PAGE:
Stuart Paynter, formerly of silk-stockinged litigation legend Sullivan & Cromwell, has filed suit against the NCAA and EA Sports in the Northern District of California (where EA is headquartered) over the possibly illegal use of collegiate football players’ likenesses in football video games (notably, NCAA Football 2009).
Paynter left Sullivan & Cromwell and soon thereafter helped Cooper & Kirk settle a trade secrets issue for $20 million; he served as co-counsel to the firm in that case, and now runs a solo practice in Washington, D.C.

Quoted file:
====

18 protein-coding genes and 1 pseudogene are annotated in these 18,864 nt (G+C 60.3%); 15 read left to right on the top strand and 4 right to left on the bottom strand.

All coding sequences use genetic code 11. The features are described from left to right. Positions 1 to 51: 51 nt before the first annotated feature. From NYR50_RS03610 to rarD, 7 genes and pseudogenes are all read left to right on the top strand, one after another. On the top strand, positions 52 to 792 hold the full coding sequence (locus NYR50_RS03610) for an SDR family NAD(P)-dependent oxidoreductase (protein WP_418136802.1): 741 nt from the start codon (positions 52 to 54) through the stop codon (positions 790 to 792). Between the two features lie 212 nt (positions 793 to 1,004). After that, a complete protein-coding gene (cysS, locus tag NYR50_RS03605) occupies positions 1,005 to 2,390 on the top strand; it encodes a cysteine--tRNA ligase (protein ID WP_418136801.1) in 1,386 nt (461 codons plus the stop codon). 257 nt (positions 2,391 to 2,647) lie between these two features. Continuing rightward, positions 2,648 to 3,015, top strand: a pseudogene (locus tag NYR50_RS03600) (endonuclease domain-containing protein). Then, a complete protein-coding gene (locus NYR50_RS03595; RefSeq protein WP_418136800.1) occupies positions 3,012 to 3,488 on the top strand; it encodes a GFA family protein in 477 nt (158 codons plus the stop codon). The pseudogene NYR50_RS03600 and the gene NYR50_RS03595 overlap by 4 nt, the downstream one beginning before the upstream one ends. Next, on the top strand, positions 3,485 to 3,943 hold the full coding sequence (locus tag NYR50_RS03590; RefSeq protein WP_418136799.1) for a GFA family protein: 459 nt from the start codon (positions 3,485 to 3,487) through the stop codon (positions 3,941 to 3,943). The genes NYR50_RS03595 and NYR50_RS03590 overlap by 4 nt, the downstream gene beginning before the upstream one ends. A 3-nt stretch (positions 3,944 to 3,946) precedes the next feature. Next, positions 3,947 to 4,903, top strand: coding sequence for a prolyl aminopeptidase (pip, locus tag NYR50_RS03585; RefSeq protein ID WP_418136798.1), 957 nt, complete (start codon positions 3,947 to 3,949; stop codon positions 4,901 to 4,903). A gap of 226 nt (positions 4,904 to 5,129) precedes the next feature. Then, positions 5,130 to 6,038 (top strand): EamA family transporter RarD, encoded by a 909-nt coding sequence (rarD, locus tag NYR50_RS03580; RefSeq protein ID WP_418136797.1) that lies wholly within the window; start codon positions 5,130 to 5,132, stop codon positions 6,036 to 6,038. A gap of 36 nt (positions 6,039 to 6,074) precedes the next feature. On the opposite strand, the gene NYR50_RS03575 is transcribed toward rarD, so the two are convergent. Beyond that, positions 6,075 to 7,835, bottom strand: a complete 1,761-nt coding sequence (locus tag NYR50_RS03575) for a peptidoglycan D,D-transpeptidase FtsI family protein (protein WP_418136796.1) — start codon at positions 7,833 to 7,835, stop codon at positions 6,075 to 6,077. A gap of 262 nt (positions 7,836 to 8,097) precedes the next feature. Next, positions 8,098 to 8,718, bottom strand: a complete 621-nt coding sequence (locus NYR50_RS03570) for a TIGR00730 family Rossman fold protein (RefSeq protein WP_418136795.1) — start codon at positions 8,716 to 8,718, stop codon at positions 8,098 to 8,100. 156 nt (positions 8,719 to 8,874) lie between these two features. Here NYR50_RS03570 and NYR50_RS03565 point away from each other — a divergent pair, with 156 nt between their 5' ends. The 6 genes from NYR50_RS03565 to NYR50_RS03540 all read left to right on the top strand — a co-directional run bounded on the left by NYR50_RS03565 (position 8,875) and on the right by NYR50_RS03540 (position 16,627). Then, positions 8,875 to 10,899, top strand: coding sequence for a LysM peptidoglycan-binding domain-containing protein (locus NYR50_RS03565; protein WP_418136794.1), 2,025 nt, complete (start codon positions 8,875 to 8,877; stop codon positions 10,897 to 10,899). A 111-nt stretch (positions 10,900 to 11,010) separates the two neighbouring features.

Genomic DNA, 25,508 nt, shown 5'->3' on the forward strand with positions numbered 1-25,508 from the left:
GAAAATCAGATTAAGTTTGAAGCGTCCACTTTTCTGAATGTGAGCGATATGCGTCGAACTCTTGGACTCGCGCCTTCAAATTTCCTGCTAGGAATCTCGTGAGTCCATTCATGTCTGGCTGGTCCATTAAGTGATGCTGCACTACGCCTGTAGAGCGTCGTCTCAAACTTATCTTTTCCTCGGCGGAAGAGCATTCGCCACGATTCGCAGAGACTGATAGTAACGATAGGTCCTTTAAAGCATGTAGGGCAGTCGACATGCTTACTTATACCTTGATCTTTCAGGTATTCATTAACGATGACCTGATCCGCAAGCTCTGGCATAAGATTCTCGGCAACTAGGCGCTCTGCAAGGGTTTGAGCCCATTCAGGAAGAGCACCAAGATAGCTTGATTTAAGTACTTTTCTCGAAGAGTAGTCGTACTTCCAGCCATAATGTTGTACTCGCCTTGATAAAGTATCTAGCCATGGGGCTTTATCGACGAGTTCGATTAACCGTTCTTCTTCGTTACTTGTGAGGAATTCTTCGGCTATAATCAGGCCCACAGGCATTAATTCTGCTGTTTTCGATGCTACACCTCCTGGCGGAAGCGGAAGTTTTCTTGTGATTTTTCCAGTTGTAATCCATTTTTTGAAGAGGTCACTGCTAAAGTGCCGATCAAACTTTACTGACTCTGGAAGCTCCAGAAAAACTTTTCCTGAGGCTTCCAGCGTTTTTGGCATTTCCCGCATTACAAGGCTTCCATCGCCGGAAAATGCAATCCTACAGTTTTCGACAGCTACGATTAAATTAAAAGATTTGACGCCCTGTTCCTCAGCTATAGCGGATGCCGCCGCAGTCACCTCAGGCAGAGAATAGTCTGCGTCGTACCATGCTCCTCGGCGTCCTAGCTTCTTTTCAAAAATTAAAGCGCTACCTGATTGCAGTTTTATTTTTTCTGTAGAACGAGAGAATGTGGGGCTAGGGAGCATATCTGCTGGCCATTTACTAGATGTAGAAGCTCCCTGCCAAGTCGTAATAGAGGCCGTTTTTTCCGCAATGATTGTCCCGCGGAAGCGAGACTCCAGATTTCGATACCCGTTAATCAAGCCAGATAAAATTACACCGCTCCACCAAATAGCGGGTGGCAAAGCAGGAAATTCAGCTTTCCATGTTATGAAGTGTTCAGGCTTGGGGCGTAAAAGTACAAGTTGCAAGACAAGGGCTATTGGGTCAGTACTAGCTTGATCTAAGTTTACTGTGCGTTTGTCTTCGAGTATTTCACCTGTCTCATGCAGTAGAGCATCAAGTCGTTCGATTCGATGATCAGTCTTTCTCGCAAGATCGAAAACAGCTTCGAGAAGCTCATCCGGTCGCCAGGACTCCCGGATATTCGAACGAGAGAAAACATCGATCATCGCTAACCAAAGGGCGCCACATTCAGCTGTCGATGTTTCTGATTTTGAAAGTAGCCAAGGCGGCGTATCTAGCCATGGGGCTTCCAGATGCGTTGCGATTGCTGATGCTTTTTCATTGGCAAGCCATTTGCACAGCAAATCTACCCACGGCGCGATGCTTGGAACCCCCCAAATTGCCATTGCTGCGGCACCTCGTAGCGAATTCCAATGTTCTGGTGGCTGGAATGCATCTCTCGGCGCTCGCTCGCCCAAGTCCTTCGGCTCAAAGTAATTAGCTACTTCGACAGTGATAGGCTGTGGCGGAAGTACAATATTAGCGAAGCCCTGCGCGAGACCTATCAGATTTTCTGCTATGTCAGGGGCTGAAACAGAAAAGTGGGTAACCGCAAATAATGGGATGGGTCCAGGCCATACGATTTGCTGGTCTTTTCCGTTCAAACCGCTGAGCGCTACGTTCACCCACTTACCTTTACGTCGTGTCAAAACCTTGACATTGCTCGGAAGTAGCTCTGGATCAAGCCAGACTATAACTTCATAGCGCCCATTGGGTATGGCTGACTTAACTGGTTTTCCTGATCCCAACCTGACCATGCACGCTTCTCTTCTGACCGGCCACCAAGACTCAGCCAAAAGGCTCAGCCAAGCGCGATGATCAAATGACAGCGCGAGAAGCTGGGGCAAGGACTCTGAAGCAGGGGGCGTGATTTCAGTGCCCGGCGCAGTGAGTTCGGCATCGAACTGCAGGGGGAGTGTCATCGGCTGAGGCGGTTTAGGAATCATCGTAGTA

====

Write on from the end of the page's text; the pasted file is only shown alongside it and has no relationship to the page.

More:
Paynter alleges shocking similarities between collegiate athletes and their manifestations in EA video games, none of which go so far as to use their actual names. Jersey numbers, hometowns, schools… even hairstyles are all almost dead-on, though. Paynter is set to litigate the matter with Leonard Aragon, a former Stanford Law classmate. The lead plaintiff is former Nebraska quarterback Sam Keller, a collegiate standout but NFL no-go. Paynter hopes to eventually form a class action around the matter and represent any NCAA athlete whose likeness was used in an EA video game without his consent or knowledge.